~Meniscus Archives~

Premier Issue No. 1
August 14, 2003 - November 14, 2004

Link to Issue #1 Home


The Star Said...
Emlyn Lewis

Dear Mr. Tax Man

Invigorating Shake
Photo Essay on Peace
Bicentennial Aries
Jon Heinrich
Stranger in Alaska
Ryan Collins

The End of Main Street
Wesley Ratko

The Fur Trapper
Evan Bynum
Travels with Dad
Sarah Edrich
Long's Peak Winter Solo
Aron Ralston
Las Vegas
Jon Heinrich
Film Review: Secretary
Josh Seifert
Your Basic Mindf***: A Review of Wayne Krantz' Latest, Your Basic Live
Brian Gagne
Interview with Silent Treatment
Chrystie Hopkins
Independence of Common Humanity
Daniel Stevens
September in Chicago
Derek Meier
Father Time was a Bastard
Dan Boudreau
Wispers of the Mind
Dan Boudreau
2 Haikus
Laura R. Prince
Sarah Edrich
Pete Pidgeon
Meniscus Premier Launch Party
Zeitgeist Gallery
Cambridge, Massachusetts
August 14, 2003
Metro Saturdays hosts
Meniscus Portland Launch
Sky Bar @ The Roxy
Portland, Maine
August 30, 2003
State of the Art
Lounge Ten
Boston, Massachussets
October 23, 2003


Dear Mr. Tax Man

Ten Forty
Published 8/01/03

Dear United States Treasury:

As a proud citizen of the United States I understand the importance of maintaining a strong military, and of ensuring that our people remain safe from threats. However, I object to the present direction of military use on the following grounds:

  • I believe that belligerence directed toward Muslim countries will be perceived as a war on Islam, and will strengthen the hand of those recruiting terrorists to act against us. I believe that our homeland will be far more secure in the long run if we act preventatively by taking measures to bolster their countries economically and socially rather than impose ourselves militarily—fueling the humiliation and outrage that leads to anti-Americanism.
  • I believe that democracy has a better chance of taking root in the Middle East if it happens in response to growing local pressures, rather than if it is imposed from outside. This directs justified local mal-content from the corrupt and repressive regimes onto the U.S.. In this case, even if we are able to impose a lasting democracy, there is every reason to believe that we would not like the resulting democratically-elected fundamentalist governments. Since I doubt that we are willing to let this happen, I question the U.S. rhetoric that we are using our military to promote democracy in the Middle East. Rather it could only be democracy on our terms, which is not the ideal that the American patriots I celebrate have died for throughout history.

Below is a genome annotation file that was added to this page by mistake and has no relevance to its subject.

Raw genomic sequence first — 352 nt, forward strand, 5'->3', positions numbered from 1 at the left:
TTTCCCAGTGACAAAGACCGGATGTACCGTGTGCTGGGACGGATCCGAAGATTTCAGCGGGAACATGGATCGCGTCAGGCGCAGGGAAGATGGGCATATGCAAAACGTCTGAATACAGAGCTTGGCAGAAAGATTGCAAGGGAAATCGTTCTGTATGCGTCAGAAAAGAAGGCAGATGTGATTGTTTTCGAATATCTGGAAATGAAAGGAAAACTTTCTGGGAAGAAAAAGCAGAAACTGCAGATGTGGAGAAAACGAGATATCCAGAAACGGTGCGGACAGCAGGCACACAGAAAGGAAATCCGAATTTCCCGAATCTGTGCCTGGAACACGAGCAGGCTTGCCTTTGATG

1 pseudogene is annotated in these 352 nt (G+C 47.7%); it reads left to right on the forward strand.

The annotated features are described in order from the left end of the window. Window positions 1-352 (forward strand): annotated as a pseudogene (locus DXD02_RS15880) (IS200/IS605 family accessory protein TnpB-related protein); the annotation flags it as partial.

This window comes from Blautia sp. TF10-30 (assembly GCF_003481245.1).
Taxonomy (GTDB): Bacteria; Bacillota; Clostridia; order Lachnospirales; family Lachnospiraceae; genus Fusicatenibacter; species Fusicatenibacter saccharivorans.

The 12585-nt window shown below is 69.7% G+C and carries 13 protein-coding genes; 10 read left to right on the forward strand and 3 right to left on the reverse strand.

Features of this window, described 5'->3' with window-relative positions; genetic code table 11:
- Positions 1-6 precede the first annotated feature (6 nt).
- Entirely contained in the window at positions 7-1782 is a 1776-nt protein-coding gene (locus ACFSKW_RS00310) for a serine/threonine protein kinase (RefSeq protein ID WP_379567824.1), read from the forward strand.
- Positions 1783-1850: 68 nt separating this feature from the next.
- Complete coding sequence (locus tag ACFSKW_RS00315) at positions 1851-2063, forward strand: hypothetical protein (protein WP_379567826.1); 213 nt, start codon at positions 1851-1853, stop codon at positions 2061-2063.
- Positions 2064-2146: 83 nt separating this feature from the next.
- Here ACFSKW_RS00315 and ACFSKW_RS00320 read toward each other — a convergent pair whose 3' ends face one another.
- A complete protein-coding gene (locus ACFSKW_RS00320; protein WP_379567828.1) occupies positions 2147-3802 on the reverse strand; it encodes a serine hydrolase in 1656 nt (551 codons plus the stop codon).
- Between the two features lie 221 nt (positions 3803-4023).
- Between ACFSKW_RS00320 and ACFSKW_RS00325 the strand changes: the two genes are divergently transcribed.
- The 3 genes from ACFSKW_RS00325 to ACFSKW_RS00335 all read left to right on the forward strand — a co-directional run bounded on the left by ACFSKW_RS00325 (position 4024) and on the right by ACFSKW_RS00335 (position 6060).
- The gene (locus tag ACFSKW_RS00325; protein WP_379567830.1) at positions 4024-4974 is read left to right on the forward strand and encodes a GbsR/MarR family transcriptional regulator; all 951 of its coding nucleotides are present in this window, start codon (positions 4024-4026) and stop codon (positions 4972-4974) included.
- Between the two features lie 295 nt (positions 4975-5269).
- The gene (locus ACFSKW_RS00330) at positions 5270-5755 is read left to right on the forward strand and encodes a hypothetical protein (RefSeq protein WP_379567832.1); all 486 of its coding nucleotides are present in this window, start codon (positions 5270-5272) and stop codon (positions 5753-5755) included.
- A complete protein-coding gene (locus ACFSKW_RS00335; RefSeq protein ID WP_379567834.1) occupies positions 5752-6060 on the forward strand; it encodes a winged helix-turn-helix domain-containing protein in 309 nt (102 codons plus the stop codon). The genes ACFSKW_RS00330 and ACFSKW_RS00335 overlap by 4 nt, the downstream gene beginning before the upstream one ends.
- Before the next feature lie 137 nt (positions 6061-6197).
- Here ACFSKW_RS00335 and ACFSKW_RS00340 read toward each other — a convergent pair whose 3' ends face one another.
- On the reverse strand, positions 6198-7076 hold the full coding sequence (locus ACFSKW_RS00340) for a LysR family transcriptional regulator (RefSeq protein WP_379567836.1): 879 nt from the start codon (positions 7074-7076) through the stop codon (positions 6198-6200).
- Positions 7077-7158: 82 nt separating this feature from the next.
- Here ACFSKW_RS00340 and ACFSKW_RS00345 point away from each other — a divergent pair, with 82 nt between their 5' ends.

• I do not agree with the renewed nuclear weapons research, nor our coerced bi-lateral withdrawal from the Nuclear Non Proliferation Treaty with Russia.
  • I believe that the “case for war” leading to Congressional authorization for the President to use force was deliberately misleading, and was based, in part, on obvious forgeries such as the Nigerian documents pertaining to the proliferation of nuclear components. As such, I feel that democracy in the US has been, to some tangible extent, undermined.
  • I am not in moral alignment with the vision for the Middle East and the world that I see being pursued militarily and which I believe the administration intends to continue. Central to my objection is the idea that the United States has the right to shape the world to our liking at the point of gun—regarding local conditions and sentiments as irrelevant. We have a right to defend ourselves, and to uphold our interests as long as excising these rights does not infringe on others. I believe that the calculation of imposing our will around the world by force—even with the consequence of replacing repressive governments—actually harms more people around the world then if we supported modernization (and regime changes by a strictly localized evolutionary processes) through peaceful means.

I willingly support actions of my government which I regard as upholding our great national values. I decline to contribute to actions which press against my heart as immoral. Instead I am contributing the balance of my taxes withheld in good conscious to non-profit organizations that respect the American values that I treasure.


Tax Refund due: $210

Below are the calculations that I used to figure the tax that I could contribute in good conscious.
I estimated the amount of my taxes to be dedicated to non-military uses including veterans benefits.
I request a refund for the portion of my taxes that would be devoted to military purposes. * Data from FY2002

Total Tax (1040 line 61): $999
** 38% of Total Tax: -$429

*** Total Tax whose use I support:
Total Payments (1040 line 69): -$780
Amount owed to Federal Government: -$210
(-) indicates refund from IRS  

* The estimates are based on FY2000 Federal budgetary spending. Since the % of the budget devoted to military spending has grown since 2000 and is expected to continue growing through the near term, the following represent conservative estimates. The data was taken from the web site of the FCNL (www.fcnl.org) to which I have no afiliation.

** 38% was estimated to be the amount of tax devoted to non-veteran military spending by the following data:

$1.323trillion- FY2000 Total Budget

$4.99billion-FY2000 Budget for Departments of Defense and Energy and related agencies, payment to military retirement, foreign military aid, sales and training, and interest on public debt due to past military spending.
Note: My objections do not include payments to our war veterans.

*** This is the amount of the tax whose use I support and which I am willing to pay. I support the US government when there is reason to believe in good faith that they are acting in the interest of Americans and people around the world.

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